How does payment work?

8. Pay As You Go. Many people find the cost challenging, and may need to save for some months or more to be prepared to pay for the work prior to undertaking the work. Sorry, but Michael doesn’t carry balances or do ‘IOUs’ over the course of the work, so it’s important to schedule ONLY once you are ready financially for such a large commitment.

9. Payment Methods: Michael accepts payment for intensive treatment by the following methods:

  • Personal or bank check, or money order
  • ACH bank transfer through Chase QuickPay
  • Direct credit card payment with Visa, Mastercard, American Express, and Discover
  • FSA and HSA cards (Michael is considered a ‘health care’ designated merchant by his credit card processor)
  • Paypal

If Michael has not received payment by the specified due dates (unless other arrangements have been made), the time you have reserved will be released in favor of others’ scheduling needs.

10. Super Bills: Insurance is unlikely to pay for this treatment. Michael does not accept insurance, but is happy to provide a ‘superbill’ if you request it and provide necessary insurance coverage information on the registration form.

What is your cancellation policy?

27. Due to the amount of time being held for you when you schedule an intensive as part of your healing, the cancellation policy, for any reason, is as follows.

• Cancellation after paying deposit : No return on initial deposit, but the payment may be applied to future work if you reschedule.

• Cancellation after additional pre-payment is paid, and more than one week prior to doing intensive sessions: 50% of additional pre-payment will be returned. No return on initial deposit.

• Cancellation for any reason after additional pre-payment is paid and less than one week prior to intensive sessions: None of pre-payment will be returned. No return on initial deposit.

• Cancellation after intensive has begun. None of pre-payment will be returned. No return on initial deposit.

What are the steps ahead of the intensive?

13. Your initial deposit saves the dates you have arranged with Michael.

14. You’ll need to register ahead of time, and those forms are available to complete once you have registered with Michael as a client via his secure online portal. (You’ll be directed to register once you’ve completed an initial phone screen with Michael directly.) All of the registration forms are available on the secure website, aside from the form required for Michael to speak freely with your current therapist (if applicable). Michael will guide you through that piece directly.

15. Michael generally schedules an initial appointment in person or by phone/secure video link in order to conduct a ‘proper’ assessment. Some of actual  history-taking may be accomplished via the secure portal, as well. In this way, the first day of the intensive can be used efficiently and in an economically sound manner. The most important reason for the initial assessment is to make certain that an intensive approach to treatment is appropriate for you, your story, and your needs. It isn’t for everyone.

16. If you are nearby and using the intensive for the purposes of treating early trauma, you may opt for one or two sessions to begin/complete the preparation steps for early trauma clearing. Then, the time set aside for the intensive itself can be most effectively used for clearing early traumatic experience. Those preparation steps are described elsewhere on the website, but typically include: 1) developing container imagery, 2) installing a ‘safe state’ or other resources, and 3) resetting the affective circuits.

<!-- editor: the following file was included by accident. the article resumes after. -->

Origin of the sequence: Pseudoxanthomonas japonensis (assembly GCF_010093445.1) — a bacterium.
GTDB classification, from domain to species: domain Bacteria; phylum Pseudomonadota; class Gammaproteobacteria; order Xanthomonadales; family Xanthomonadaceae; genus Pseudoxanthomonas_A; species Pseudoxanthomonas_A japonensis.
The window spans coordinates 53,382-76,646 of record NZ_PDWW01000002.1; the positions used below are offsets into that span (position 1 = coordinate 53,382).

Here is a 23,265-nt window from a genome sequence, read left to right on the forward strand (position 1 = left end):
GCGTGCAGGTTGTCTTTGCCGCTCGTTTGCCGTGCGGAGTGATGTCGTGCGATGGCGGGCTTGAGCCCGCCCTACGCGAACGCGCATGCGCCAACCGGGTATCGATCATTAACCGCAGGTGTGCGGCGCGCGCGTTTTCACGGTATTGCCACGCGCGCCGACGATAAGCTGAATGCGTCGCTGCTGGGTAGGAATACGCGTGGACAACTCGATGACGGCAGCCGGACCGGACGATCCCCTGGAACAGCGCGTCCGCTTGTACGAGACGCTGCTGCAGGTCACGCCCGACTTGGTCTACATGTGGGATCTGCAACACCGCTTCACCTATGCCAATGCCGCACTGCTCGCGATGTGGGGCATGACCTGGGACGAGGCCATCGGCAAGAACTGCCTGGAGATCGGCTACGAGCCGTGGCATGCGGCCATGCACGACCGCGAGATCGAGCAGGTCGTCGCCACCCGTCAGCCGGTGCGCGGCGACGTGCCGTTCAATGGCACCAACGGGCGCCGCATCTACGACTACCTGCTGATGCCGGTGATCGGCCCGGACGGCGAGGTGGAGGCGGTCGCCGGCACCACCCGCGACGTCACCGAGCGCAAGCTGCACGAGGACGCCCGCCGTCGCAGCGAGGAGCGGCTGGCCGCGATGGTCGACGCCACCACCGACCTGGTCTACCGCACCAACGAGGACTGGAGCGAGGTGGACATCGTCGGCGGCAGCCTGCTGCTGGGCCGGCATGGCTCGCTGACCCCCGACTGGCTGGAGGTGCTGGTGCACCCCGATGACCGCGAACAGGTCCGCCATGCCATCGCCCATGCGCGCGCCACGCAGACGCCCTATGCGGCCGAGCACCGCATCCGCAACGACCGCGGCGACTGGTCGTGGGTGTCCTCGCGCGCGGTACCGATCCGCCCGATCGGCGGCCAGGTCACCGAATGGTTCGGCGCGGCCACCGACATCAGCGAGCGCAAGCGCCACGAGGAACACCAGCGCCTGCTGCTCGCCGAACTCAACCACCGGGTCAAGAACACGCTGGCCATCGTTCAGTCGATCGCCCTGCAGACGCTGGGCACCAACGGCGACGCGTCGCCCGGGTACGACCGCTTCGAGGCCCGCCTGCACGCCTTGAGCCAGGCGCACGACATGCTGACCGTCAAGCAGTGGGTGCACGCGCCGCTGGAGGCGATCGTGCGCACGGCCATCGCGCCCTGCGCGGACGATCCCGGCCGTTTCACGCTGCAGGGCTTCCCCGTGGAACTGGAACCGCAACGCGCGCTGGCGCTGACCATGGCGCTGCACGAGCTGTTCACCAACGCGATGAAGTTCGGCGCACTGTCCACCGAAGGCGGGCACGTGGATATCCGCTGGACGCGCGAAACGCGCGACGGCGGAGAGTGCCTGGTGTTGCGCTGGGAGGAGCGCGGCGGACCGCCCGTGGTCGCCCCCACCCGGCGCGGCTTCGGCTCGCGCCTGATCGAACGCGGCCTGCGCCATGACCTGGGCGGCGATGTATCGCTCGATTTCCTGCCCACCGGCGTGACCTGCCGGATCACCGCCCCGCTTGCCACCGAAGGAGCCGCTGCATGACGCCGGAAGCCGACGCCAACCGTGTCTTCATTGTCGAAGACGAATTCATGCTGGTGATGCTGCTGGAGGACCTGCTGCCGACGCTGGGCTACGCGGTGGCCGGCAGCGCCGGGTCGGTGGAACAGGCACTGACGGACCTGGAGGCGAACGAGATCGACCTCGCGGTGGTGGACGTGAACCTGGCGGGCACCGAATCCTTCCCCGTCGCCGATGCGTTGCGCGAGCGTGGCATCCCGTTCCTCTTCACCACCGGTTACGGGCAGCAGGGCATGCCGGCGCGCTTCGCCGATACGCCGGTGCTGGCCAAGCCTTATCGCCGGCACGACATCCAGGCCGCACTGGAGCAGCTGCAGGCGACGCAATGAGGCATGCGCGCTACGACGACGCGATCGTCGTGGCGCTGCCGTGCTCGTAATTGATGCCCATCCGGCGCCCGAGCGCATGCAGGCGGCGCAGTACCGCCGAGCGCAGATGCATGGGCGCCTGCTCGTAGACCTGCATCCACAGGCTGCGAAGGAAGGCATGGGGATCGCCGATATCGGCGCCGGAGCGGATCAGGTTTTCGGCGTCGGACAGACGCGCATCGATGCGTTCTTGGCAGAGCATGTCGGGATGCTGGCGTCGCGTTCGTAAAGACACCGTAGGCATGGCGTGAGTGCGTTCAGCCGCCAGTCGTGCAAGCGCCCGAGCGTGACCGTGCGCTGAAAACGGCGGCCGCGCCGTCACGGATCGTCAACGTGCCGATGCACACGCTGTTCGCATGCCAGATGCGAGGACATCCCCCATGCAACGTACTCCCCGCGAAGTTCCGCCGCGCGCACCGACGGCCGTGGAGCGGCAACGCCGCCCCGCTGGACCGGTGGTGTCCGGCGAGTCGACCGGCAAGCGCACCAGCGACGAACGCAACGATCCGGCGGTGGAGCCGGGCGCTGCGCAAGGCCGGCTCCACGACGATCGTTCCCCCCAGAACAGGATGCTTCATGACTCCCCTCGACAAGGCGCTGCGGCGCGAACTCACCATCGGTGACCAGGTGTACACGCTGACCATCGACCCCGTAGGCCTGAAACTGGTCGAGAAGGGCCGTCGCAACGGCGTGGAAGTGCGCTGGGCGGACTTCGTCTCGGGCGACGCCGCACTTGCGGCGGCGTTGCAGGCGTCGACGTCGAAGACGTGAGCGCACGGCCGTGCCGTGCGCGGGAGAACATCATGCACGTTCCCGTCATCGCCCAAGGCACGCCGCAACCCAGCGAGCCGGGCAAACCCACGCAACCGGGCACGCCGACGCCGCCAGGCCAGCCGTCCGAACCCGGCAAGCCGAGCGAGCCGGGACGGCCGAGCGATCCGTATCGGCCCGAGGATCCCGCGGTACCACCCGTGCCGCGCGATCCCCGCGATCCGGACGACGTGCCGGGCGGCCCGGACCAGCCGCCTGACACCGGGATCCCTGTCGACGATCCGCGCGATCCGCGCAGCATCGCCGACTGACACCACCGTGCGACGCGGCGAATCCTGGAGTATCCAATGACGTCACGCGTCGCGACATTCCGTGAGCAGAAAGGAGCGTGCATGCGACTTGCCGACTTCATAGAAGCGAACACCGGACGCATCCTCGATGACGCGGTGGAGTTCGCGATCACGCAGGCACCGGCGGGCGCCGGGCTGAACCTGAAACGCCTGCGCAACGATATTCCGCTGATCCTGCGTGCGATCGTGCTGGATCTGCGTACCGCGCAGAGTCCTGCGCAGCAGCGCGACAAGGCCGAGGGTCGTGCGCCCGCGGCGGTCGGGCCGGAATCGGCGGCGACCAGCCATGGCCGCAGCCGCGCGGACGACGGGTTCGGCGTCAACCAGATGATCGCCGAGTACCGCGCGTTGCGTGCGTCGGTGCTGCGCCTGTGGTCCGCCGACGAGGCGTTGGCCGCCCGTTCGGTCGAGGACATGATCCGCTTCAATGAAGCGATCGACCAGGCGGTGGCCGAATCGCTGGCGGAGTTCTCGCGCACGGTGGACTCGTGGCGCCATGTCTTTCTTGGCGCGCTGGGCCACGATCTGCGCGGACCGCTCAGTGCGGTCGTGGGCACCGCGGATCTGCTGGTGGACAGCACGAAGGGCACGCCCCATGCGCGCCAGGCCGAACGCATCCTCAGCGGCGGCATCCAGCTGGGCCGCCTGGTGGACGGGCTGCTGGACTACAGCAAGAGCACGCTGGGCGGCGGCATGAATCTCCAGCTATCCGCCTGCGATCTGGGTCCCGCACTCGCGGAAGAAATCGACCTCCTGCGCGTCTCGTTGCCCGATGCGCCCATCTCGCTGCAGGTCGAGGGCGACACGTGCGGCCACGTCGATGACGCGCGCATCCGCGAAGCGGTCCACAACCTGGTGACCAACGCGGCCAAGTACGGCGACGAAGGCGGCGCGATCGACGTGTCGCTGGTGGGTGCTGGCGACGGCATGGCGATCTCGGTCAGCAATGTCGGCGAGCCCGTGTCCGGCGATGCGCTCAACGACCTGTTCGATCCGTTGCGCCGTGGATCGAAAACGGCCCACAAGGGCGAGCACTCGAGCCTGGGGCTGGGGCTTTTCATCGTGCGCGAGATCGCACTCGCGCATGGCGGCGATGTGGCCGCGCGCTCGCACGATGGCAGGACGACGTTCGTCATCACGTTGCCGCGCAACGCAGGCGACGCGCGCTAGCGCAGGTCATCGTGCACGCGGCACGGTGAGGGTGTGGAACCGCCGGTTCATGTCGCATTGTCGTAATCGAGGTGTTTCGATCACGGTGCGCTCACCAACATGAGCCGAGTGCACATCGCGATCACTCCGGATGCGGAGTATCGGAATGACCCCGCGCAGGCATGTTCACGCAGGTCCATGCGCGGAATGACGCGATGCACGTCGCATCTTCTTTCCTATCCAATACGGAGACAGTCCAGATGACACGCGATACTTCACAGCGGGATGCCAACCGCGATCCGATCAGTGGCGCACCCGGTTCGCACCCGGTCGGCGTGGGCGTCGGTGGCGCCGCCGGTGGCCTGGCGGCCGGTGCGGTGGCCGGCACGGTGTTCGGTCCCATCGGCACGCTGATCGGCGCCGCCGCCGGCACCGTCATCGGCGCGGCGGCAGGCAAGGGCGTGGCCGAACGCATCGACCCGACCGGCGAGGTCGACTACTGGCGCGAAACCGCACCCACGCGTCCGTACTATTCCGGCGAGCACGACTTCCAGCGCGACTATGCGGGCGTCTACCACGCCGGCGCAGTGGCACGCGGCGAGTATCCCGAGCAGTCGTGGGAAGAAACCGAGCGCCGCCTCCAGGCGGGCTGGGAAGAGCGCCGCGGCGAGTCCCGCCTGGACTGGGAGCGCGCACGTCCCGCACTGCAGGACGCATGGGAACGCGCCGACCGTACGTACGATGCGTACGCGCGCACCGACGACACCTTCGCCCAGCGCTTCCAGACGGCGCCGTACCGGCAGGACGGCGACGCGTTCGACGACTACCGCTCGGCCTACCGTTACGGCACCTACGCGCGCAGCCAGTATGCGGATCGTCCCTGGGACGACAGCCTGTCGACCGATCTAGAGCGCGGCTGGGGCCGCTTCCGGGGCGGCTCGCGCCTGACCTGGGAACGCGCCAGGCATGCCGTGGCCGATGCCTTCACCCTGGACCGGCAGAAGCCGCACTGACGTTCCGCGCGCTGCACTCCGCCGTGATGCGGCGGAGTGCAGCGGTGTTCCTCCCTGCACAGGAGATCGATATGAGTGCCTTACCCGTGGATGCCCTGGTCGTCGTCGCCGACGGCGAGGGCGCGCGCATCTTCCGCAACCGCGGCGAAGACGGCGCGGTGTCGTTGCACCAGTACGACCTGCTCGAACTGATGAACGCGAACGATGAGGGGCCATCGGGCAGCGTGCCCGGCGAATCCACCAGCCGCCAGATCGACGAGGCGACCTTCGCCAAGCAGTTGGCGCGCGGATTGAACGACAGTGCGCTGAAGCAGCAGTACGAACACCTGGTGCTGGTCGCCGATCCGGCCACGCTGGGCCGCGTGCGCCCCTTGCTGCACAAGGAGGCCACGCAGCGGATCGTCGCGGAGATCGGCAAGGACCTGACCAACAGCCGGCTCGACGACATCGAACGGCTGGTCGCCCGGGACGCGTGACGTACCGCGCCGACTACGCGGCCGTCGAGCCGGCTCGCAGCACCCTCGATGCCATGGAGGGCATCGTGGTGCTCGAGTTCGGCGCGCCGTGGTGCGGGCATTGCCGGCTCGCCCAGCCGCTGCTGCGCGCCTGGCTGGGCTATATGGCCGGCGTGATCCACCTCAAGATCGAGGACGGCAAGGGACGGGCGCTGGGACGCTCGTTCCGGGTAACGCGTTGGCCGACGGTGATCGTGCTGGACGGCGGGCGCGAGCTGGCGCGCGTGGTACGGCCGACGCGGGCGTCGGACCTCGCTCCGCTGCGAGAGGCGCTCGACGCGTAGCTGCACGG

17. For some people, more complex maneuvering may be involved, including getting the self-system on board (see information about Ego State Therapy elsewhere on this site for more information about this), and familiarizing them with the function of emotions (and the fight, flight, and freeze/collapse responses) and how they operate in all mammals for survival and safety. It’s rarely easy to know how much fancy footwork may be required in these instances, or how long it might take. Making certain that the self-system is consenting to the work in non-negotiable. It’s simply unavoidable–but many find an increased sense of calm merely as a result of addressing long-standing, entrenched internal conflicts) We’ll also make sure you can look at emotions from a distance and not just feel hijacked by them willy-nilly. That’s a critical piece to ensure success in this–or any–reprocessing work.

18. For some people, additional assessment and evaluation may be indicated before launching on intensive early trauma work, to ensure your safety and strength in the face of reviewing, releasing, and repairing trauma.

19. Before finalizing air travel, if you are traveling from a notable distance, please be certain to confirm that you are in fact on Michael’a schedule during the window of time that you understand yourself to be.

20. As described above, both a deposit to save the dates and prepayment of the minimum likely treatment time are required. Cancellation policies apply as described above.

When do we start and end each day?

21. Full days will typically begin at 9:00am, and end between 4:00pm and 5:00pm. Start/end times, though, may be negotiable if Michael has nothing else scheduled for the day.  For information about travel to the office, please direct your browser to Michael’s ‘Locations’ page elsewhere on this site.